Michigan’s plan to reintroduce Arctic grayling to state waters is taking a big leap forward, courtesy of some generous donors and partners.
Plans are under way to install an ultraviolet water disinfection system at the DNR’s Oden State Fish Hatchery in Emmet County. The system, which should be in place by mid-August, is critical for both cultivating Arctic grayling and other fish broodstock – mature fish used for breeding – and ensuring that waters receiving those fish are protected from potential pathogens (things that can cause disease).
“We are grateful for the outpouring of support to bring this upgrade to Oden State Fish Hatchery, where protecting water quality is key to sustaining healthy fisheries across the state,” said Ed Eisch, manager of the DNR Fish Production Program.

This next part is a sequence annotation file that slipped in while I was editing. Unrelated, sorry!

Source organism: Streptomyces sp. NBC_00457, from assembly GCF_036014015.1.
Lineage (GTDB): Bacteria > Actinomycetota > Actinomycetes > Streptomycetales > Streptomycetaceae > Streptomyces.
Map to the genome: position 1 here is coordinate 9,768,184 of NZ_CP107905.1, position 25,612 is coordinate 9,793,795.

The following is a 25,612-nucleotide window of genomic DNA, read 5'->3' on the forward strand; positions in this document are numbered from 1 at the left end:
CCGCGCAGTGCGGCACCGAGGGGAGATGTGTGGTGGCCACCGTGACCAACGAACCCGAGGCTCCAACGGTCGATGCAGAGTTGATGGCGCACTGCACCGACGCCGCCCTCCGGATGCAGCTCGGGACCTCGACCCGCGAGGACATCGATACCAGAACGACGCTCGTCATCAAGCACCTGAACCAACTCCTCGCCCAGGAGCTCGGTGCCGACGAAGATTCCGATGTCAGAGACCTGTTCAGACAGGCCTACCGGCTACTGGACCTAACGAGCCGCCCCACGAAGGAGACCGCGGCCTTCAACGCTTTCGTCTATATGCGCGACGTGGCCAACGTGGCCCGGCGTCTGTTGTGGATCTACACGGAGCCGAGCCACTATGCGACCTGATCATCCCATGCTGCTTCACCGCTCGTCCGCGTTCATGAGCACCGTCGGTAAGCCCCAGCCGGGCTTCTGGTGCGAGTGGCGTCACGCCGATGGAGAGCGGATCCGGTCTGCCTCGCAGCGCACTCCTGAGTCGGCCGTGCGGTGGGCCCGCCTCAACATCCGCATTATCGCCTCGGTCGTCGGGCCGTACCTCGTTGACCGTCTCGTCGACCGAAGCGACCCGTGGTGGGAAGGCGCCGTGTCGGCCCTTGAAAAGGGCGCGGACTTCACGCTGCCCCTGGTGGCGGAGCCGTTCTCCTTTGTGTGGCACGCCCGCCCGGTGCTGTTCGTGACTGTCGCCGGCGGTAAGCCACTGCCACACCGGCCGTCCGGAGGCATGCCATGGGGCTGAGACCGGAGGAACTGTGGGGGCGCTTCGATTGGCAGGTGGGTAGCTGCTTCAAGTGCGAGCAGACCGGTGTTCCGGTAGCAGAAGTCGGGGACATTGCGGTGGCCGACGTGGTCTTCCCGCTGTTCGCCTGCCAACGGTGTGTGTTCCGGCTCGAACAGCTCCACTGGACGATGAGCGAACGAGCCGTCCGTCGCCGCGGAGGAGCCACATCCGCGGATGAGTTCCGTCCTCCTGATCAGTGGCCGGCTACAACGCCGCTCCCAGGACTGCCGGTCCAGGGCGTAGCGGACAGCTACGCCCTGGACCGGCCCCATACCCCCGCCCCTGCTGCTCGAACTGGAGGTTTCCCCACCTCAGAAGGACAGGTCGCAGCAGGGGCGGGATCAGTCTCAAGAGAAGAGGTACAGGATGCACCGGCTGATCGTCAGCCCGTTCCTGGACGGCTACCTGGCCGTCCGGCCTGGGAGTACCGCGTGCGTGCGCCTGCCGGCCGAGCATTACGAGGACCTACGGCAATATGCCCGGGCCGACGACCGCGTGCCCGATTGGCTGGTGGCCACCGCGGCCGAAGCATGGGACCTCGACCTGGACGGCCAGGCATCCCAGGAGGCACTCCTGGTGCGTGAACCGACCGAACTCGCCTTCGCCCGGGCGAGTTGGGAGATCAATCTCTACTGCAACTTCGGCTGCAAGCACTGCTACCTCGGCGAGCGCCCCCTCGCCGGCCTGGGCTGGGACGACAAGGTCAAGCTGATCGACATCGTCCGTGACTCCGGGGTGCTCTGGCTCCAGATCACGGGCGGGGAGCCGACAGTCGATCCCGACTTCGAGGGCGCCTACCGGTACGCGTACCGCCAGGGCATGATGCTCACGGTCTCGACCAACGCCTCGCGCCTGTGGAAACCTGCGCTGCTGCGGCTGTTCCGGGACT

The state of Alaska is providing Michigan with three “year classes” of wild Arctic grayling eggs. A year class is a group of fish of the same species and strain that hatched in the same year. Michigan’s first year class of eggs was collected a week ago at the Ruth Barnett Sport Fish Hatchery in Fairbanks, Alaska, with fish caught out of the Chena River. The eggs were collected by the Alaska Department of Fish and Game, with assistance from Michigan DNR staff. Michigan State University PhD candidate Nicole Watson will be bringing back enough eggs – roughly 10,000 – to run her second year of experiments and produce the state’s first year class of broodstock.
These eggs initially will be reared in isolation at the Oden hatchery. Once cleared by fish health testing, they’ll be transferred to Marquette State Fish Hatchery. During broodstock development, scientific evaluations will continue on the Manistee River and begin on the Jordan, Maple and Boardman rivers to determine suitability for reintroduction.